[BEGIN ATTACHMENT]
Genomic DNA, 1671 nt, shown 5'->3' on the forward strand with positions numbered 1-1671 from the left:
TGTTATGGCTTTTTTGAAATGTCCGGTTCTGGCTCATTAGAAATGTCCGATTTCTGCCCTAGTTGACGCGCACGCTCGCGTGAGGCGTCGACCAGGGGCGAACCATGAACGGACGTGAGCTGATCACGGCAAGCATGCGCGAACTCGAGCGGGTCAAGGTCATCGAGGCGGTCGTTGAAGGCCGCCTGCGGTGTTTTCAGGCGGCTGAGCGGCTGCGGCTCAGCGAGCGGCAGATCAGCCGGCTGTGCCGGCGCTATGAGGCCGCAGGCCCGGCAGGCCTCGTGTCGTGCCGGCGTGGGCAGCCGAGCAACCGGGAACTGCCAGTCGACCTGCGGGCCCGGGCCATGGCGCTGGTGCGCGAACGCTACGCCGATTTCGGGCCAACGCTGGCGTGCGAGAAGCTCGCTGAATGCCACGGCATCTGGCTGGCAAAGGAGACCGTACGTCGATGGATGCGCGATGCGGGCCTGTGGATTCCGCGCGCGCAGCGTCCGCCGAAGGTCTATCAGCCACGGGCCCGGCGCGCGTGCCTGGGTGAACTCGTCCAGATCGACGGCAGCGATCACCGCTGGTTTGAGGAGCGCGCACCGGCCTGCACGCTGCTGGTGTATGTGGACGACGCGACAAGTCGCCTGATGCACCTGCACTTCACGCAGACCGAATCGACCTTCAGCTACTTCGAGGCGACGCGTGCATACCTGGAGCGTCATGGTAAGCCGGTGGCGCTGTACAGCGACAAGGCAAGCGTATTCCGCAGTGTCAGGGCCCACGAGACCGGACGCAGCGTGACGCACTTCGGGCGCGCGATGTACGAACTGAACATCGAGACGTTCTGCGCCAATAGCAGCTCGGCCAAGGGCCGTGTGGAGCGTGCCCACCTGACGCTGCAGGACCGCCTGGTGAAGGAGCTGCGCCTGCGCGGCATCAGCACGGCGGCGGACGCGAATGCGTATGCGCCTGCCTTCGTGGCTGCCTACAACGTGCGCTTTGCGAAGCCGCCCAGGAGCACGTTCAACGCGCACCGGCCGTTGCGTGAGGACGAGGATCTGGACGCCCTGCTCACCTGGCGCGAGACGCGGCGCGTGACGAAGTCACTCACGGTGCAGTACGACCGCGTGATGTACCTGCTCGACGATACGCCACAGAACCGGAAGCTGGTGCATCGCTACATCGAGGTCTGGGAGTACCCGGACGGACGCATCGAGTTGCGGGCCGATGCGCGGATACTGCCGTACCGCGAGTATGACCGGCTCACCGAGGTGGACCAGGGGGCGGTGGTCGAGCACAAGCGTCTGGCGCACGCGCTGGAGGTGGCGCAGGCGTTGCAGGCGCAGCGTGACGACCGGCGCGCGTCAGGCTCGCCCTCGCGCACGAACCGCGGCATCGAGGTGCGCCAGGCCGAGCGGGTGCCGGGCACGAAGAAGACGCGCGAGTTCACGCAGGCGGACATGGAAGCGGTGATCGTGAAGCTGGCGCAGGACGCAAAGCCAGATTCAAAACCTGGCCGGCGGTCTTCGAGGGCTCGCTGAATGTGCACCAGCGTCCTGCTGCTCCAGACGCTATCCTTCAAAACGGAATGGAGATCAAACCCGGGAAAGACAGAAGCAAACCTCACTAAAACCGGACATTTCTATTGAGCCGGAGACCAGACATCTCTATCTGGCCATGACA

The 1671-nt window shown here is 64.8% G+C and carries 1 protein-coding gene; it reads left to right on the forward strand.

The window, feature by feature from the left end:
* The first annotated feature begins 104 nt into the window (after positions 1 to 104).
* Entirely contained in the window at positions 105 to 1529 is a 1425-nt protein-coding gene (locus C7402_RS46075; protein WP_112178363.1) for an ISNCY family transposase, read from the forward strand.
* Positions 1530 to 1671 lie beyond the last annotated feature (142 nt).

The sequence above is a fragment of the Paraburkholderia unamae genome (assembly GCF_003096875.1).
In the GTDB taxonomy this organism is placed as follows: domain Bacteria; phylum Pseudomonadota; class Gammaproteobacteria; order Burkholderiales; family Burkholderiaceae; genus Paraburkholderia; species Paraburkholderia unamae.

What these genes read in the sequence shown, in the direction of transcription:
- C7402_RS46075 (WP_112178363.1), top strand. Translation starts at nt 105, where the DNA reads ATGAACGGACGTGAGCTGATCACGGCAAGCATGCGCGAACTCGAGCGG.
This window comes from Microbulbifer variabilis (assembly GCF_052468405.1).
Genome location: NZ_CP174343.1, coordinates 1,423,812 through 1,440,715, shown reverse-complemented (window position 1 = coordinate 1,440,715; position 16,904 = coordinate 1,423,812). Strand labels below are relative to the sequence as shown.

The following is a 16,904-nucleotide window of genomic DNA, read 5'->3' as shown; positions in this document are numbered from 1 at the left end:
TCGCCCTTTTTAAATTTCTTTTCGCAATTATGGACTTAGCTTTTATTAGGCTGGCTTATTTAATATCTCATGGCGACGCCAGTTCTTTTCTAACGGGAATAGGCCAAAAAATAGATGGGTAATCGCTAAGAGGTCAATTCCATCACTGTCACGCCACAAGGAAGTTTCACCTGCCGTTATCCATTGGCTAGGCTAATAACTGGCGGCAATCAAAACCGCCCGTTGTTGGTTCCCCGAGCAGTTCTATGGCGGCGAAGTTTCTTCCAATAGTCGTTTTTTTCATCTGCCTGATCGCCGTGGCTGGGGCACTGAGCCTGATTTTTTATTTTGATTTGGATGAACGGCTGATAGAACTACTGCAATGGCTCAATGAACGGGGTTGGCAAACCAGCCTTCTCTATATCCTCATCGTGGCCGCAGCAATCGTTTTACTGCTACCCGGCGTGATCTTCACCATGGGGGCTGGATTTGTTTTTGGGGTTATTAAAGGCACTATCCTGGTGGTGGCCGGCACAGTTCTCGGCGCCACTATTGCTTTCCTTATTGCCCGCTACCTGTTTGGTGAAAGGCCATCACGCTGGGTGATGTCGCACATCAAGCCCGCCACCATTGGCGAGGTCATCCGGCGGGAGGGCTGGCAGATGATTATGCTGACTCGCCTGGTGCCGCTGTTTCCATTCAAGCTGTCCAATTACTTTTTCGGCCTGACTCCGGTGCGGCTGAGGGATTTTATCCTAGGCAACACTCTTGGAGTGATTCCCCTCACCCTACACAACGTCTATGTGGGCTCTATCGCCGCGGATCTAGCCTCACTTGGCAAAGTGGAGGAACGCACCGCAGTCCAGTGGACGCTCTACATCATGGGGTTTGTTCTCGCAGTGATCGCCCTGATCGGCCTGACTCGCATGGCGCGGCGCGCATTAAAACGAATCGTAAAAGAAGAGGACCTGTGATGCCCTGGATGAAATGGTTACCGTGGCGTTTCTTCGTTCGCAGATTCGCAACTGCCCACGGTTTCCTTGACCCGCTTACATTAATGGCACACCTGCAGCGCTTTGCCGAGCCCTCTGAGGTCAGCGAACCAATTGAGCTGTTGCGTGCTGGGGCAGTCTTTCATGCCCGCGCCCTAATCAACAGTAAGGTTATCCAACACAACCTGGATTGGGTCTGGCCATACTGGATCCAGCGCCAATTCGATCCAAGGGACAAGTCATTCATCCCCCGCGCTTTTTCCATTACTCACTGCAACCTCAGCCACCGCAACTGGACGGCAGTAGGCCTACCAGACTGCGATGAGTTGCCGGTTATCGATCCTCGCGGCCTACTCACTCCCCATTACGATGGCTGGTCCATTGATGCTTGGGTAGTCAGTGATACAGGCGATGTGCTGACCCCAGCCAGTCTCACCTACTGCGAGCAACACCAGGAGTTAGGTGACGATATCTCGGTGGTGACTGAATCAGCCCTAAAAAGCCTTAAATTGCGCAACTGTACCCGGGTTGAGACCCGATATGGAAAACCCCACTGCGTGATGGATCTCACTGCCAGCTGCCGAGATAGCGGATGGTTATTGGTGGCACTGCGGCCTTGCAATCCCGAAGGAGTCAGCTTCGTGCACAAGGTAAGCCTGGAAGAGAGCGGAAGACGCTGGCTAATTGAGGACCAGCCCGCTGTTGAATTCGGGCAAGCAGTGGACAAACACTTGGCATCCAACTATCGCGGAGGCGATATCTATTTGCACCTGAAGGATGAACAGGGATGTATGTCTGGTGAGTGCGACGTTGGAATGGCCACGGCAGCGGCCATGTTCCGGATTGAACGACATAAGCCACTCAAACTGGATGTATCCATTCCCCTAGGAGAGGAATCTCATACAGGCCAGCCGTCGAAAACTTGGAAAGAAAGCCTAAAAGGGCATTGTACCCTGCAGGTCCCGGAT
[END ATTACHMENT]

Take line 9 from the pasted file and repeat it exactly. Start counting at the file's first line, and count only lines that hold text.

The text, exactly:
In the GTDB taxonomy this organism is placed as follows: domain Bacteria; phylum Pseudomonadota; class Gammaproteobacteria; order Burkholderiales; family Burkholderiaceae; genus Paraburkholderia; species Paraburkholderia unamae.